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Lately, when I perform physical exams, I’ve been including Vitamin D levels with the routine lab tests. Very frequently, these levels come back low. Is this important? What does it mean to have a low Vitamin D level, and what impact does that have on our health?
Vitamin D is actually a group of five fat-soluble vitamins known as D1, D2, D3, D4, and D5. Of these, D2 and D3 are the most important to us. Known as the sunshine vitamin, Vitamin D is synthesized in the body from sun exposure, and is also consumed in the diet from food and/or supplements. Vitamin D is well known for preventing rickets in children and osteomalacia (softening of the bones) in adults. Together with calcium, it protects adults from osteoporosis.
Some of us live in areas with very little sunshine, or restrict our sun exposure for health-related reasons. To make up for that, we can increase our intake of Vitamin D-rich foods, including some fish (salmon, mackerel, tuna, sardines), fortified milk and fortified orange juice, beef liver, and eggs. Vitamin D supplements are also readily available, and it is included in most multivitamins. Note that because Vitamin D is a fat-soluble vitamin (as are Vitamins A, E, and K) it is stored in the liver and fatty tissues, and does not need to be replaced every day. Because it is stored, however, it poses a greater risk for toxicity if too much is taken. Nevertheless, I generally recommend that adults take a Vitamin D supplement of 1,000 IU per day.
The beneficial effects of Vitamin D on health are not all clearly proven, but current studies indicate that:
•It is crucial for the absorption and metabolism of calcium and phosphorus, which have various functions, especially that of maintaining healthy bones.
•It plays an important role in immune system regulation. During months of little sunshine when our production of Vitamin D is low, there is a higher prevalence of flu and other viral infections. Many factors may be in play, and researchers are investigating further.
•Researchers have found a correlation between Vitamin D levels and memory function. It may play a role in helping us maintain our mental agility. Stay tuned!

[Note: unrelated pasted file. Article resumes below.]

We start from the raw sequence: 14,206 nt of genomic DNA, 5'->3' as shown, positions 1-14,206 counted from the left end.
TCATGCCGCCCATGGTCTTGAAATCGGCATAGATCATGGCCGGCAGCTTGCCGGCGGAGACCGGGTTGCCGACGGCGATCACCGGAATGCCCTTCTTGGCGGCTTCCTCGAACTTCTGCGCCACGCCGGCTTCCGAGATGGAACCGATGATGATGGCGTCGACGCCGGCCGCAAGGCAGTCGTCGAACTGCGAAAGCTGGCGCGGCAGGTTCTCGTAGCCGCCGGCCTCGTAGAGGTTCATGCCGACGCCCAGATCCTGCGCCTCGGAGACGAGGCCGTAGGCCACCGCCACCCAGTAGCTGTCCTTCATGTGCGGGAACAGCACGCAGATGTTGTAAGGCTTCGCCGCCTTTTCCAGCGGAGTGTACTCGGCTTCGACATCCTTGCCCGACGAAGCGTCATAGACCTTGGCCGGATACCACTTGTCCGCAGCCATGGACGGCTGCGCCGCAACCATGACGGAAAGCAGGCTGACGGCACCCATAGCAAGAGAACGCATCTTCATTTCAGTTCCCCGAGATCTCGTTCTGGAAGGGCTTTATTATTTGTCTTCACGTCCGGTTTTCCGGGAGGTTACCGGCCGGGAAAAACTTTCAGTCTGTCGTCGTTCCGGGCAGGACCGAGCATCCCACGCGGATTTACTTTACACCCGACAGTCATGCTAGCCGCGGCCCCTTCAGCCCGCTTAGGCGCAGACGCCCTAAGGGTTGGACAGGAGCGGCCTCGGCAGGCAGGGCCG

•There may be a correlation between levels of Vitamin D and adolescent and abdominal body fat. This has opened the doors to more studies on using Vitamin D supplements to aid weight loss.
•Low levels of Vitamin D have been linked to more severe asthma attacks in children. Taking supplements has been linked to fewer and milder attacks.
•Various studies link low levels with some cancers, but supplements do not appear to help.
•Low blood levels of Vitamin D are associated with increased mortality in general. Vitamin D3 supplements appear to decrease all causes of mortality, especially in elderly women.
•Also under investigation is the theory that Vitamin D might have a protective effect against multiple sclerosis. Multiple sclerosis occurs at high rates in regions of the world with long periods of little sunlight, and thus far less Vitamin D production in the body.
However, too much of a good thing can be harmful! Vitamin D toxicity, also called hyper-vitaminosis D, is a potentially serious but treatable medical condition. Toxicity comes, not from too much sunlight, but from too many supplements. The body can generally handle up to 10,000 IU (International Units) per day, but sustaining that level of intake for several months may lead to toxic symptoms.
We are more likely to become toxic if we have certain underlying problems, such as hyperparathyroidism. Symptoms of Vitamin D toxicity include nausea, frequent urination, weight loss, poor appetite, constipation, weakness, irregular heart rhythm, kidney stones, headaches, dehydration, fatigue, irritability, and muscle weakness. Treatment includes stopping all supplements and restricting calcium intake in the diet.
I wish for all of us good health and plentiful Southern California sunshine!
Dr. Alan Frischer is former chief of staff and former chief of medicine at Downey Regional Medical Center. Write to him in care of this newspaper at 8301 E. Florence Ave., Suite 100, Downey, CA 90240.
Published: January 12, 2012 – Volume 10 – Issue 39